Once a Farm with a Bay
The history of Turtle Bay dates back to 1639 when the Dutch governor gave two Englishmen a land grant of forty acres, crossed by a creek that emptied into a bay of the East River. Some historians attribute the name to the turtle-filled creek, while others say it had nothing to do with turtles, that the name was more likely a corruption of the Dutch word “deutal” (a bent blade), which referred to the shape of the bay. Regardless, the turtle feasts of the day prevailed and so did the name, Turtle Bay Farm.
From the early days of European settlement and through the Revolutionary War, the bay offered sailing ships a safe haven from winter gales and the capricious currents of the East River, making it important to the commerce of Manhattan. Shipbuilders established a thriving business in Turtle Bay, and by the time Robert Fulton tested his steamboat on the East River in 1808, the wharf area was filling up with breweries, carpentry shops, mills, and small industries.
As the city grew in the mid-1800s, Turtle Bay saw its share of squalor as well as squires. Among the country gentlemen were Horace Greeley, founder of the New York Tribune. “The house,” he wrote,
was located on eight acres of ground including a wooded ravine or dell on the East River at Turtle Bay, nearly opposite the southernmost point of Blackwell’s Island (now Roosevelt Island).
Edgar Allan Poe, a friend and neighbor of Greeley, wrote of the pleasures of rowing a small boat around the island and bemoaned the city’s plan for a grid system, which doomed the natural landscape. In his commentary for the Columbia Spy newspaper, Poe wrote of his exploration around Turtle Bay cove:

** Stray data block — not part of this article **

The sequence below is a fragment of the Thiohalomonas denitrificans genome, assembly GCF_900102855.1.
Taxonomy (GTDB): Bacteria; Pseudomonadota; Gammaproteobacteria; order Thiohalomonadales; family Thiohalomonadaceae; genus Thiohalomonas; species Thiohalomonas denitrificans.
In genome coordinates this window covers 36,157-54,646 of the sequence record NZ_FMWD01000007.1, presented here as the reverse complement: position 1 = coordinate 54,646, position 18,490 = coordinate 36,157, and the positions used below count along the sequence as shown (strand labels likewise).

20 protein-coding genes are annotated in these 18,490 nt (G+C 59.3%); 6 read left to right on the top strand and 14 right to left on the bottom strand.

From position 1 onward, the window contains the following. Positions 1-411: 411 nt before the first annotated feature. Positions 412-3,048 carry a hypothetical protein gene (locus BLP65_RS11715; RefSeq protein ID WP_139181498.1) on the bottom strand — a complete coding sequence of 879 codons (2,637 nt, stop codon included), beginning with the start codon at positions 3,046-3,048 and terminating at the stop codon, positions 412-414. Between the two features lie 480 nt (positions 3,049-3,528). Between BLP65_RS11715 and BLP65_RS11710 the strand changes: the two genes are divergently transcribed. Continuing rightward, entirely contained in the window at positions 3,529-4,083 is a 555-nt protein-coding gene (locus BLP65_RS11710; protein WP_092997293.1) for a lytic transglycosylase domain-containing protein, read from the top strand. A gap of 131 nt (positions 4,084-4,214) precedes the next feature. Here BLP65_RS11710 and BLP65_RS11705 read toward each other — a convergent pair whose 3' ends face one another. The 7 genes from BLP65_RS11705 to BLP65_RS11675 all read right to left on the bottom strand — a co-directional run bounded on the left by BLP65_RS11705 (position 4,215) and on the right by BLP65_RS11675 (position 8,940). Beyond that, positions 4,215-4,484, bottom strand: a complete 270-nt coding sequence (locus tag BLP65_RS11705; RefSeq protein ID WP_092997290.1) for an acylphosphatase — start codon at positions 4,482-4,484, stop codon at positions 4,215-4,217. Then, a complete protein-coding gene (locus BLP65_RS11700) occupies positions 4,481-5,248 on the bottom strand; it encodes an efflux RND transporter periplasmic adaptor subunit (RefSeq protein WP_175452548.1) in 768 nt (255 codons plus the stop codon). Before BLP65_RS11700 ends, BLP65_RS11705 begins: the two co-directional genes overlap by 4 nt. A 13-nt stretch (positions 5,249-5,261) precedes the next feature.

I procured a light skiff and made my way around Blackwell’s Island on a voyage of discovery and exploration. The chief interest lay in the scenery of the Manhattan shore, which is here particularly picturesque. The houses are, without exception, frame and antique…I could not look on the magnificent cliffs and stately trees, which at every moment met my view, without a sigh for the inevitable doom–inevitable and swift.
Poe was right; the grid system would transform Manhattan into a neat pattern of squares, which would be subdivided into lots and developed for housing. From 1840 to 1850, large avenues continued to be opened up to the north, and the hilly landscape was graded to form cross streets.
James W. Beekman saw the city expanding, and he embarked on an ambitious plan to develop his property through the sale of small plots for private residences. On 50th Street he acquired various plots to round out his holdings, then moved out of the Mt. Pleasant mansion. In 1859, he gave land and financial assistance for a church (Dutch Reformed) on 50th Street, with a deed that contained a covenant that should the property not be used as a church, it would revert to the Beekman heirs. The Reformed Episcopal Church stands at this site today. The Turtle Bay area south of the Beekman holdings was developed on a more haphazard basis since it was not restricted to residential use.
Civil War Draft Riots